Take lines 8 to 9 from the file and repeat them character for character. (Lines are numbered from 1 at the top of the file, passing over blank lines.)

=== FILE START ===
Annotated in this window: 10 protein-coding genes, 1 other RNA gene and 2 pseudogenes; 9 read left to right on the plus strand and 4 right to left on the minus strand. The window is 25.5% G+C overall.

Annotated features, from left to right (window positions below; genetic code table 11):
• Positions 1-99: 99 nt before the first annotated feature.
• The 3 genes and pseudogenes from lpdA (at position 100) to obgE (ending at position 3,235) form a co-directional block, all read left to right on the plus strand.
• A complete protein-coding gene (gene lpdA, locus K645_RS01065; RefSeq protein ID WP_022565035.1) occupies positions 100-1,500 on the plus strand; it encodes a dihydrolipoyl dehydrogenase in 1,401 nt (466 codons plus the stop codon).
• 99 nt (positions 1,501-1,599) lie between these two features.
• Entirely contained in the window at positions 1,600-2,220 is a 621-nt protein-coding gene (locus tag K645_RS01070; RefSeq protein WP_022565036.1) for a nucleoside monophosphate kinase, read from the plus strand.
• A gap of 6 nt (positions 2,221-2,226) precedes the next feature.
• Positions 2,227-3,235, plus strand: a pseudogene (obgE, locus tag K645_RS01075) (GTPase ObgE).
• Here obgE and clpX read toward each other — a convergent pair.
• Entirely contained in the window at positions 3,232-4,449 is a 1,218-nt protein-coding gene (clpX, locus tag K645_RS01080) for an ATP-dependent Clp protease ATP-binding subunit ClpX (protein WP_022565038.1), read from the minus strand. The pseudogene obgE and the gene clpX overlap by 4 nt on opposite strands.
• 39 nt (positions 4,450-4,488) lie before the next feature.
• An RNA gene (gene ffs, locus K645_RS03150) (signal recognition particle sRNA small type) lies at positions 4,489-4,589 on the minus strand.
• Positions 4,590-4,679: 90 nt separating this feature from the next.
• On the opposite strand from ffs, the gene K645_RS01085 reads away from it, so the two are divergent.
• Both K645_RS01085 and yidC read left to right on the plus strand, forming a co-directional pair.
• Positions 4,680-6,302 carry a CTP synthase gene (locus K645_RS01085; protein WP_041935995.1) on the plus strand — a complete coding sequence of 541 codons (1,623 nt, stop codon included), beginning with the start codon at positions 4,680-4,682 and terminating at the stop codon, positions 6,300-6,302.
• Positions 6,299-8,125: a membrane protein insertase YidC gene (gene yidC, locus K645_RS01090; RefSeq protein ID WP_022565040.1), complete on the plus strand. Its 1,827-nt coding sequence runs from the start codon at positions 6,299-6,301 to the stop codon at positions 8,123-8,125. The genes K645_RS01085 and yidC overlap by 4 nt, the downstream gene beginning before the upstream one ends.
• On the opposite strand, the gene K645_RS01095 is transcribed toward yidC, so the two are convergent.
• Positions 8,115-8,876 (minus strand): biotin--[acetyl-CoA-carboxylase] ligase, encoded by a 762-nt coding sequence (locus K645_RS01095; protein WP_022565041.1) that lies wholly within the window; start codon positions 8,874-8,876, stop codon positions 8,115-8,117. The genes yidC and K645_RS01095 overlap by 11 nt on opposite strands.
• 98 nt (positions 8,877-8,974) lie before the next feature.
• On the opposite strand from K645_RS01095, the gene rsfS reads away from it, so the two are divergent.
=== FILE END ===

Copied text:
• A gap of 6 nt (positions 2,221-2,226) precedes the next feature.
• Positions 2,227-3,235, plus strand: a pseudogene (obgE, locus tag K645_RS01075) (GTPase ObgE).